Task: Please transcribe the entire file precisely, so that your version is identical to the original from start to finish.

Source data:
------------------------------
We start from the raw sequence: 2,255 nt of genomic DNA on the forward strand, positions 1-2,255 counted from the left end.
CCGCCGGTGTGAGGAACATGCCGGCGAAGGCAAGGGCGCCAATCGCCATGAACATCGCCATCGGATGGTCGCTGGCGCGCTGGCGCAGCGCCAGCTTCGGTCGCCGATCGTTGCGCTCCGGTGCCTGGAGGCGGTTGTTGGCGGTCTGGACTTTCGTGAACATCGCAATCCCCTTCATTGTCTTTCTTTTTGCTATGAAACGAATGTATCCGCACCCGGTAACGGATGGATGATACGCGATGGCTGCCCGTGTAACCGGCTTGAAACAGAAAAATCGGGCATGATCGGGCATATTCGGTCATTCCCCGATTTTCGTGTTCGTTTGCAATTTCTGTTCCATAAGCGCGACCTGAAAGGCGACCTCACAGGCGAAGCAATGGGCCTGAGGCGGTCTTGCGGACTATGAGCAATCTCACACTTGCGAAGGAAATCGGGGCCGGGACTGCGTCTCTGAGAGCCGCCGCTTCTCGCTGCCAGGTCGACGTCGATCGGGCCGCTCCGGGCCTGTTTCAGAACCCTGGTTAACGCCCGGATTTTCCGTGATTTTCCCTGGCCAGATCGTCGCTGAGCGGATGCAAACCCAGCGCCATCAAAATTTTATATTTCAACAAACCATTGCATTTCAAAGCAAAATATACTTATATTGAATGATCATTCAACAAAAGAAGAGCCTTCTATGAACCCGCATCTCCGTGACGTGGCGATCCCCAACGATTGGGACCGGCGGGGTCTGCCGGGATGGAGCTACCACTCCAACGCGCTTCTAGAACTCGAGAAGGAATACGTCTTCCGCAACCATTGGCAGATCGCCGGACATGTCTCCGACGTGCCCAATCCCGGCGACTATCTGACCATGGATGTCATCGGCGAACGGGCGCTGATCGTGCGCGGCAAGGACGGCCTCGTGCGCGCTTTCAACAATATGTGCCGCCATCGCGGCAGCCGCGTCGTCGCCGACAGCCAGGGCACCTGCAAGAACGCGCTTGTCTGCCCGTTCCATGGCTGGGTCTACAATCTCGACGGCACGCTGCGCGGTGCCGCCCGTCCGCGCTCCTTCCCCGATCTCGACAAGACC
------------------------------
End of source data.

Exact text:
We start from the raw sequence: 2,255 nt of genomic DNA on the forward strand, positions 1-2,255 counted from the left end.
CCGCCGGTGTGAGGAACATGCCGGCGAAGGCAAGGGCGCCAATCGCCATGAACATCGCCATCGGATGGTCGCTGGCGCGCTGGCGCAGCGCCAGCTTCGGTCGCCGATCGTTGCGCTCCGGTGCCTGGAGGCGGTTGTTGGCGGTCTGGACTTTCGTGAACATCGCAATCCCCTTCATTGTCTTTCTTTTTGCTATGAAACGAATGTATCCGCACCCGGTAACGGATGGATGATACGCGATGGCTGCCCGTGTAACCGGCTTGAAACAGAAAAATCGGGCATGATCGGGCATATTCGGTCATTCCCCGATTTTCGTGTTCGTTTGCAATTTCTGTTCCATAAGCGCGACCTGAAAGGCGACCTCACAGGCGAAGCAATGGGCCTGAGGCGGTCTTGCGGACTATGAGCAATCTCACACTTGCGAAGGAAATCGGGGCCGGGACTGCGTCTCTGAGAGCCGCCGCTTCTCGCTGCCAGGTCGACGTCGATCGGGCCGCTCCGGGCCTGTTTCAGAACCCTGGTTAACGCCCGGATTTTCCGTGATTTTCCCTGGCCAGATCGTCGCTGAGCGGATGCAAACCCAGCGCCATCAAAATTTTATATTTCAACAAACCATTGCATTTCAAAGCAAAATATACTTATATTGAATGATCATTCAACAAAAGAAGAGCCTTCTATGAACCCGCATCTCCGTGACGTGGCGATCCCCAACGATTGGGACCGGCGGGGTCTGCCGGGATGGAGCTACCACTCCAACGCGCTTCTAGAACTCGAGAAGGAATACGTCTTCCGCAACCATTGGCAGATCGCCGGACATGTCTCCGACGTGCCCAATCCCGGCGACTATCTGACCATGGATGTCATCGGCGAACGGGCGCTGATCGTGCGCGGCAAGGACGGCCTCGTGCGCGCTTTCAACAATATGTGCCGCCATCGCGGCAGCCGCGTCGTCGCCGACAGCCAGGGCACCTGCAAGAACGCGCTTGTCTGCCCGTTCCATGGCTGGGTCTACAATCTCGACGGCACGCTGCGCGGTGCCGCCCGTCCGCGCTCCTTCCCCGATCTCGACAAGACC